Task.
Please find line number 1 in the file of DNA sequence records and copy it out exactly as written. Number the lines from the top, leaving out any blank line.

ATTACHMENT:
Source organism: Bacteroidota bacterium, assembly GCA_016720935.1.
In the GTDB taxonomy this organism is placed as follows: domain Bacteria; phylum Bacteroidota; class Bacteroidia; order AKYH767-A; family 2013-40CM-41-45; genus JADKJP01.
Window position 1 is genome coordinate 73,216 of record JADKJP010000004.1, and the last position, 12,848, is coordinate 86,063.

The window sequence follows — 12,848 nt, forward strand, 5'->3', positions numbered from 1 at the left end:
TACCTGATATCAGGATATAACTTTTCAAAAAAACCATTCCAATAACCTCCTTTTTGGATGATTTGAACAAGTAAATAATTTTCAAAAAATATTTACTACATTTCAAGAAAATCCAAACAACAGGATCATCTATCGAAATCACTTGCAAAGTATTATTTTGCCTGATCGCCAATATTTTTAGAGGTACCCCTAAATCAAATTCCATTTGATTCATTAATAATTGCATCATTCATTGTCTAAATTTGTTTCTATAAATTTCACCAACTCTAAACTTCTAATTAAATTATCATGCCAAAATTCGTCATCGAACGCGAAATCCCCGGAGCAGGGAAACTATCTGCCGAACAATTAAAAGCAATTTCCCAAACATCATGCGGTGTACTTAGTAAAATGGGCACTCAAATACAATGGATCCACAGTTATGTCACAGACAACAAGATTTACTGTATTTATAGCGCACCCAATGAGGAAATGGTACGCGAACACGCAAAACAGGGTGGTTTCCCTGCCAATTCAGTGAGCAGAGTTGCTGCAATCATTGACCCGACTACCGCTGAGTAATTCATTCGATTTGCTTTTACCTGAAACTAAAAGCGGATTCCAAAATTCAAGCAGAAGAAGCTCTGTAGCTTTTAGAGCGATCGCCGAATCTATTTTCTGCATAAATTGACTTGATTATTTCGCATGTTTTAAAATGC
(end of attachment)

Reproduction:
Source organism: Bacteroidota bacterium, assembly GCA_016720935.1.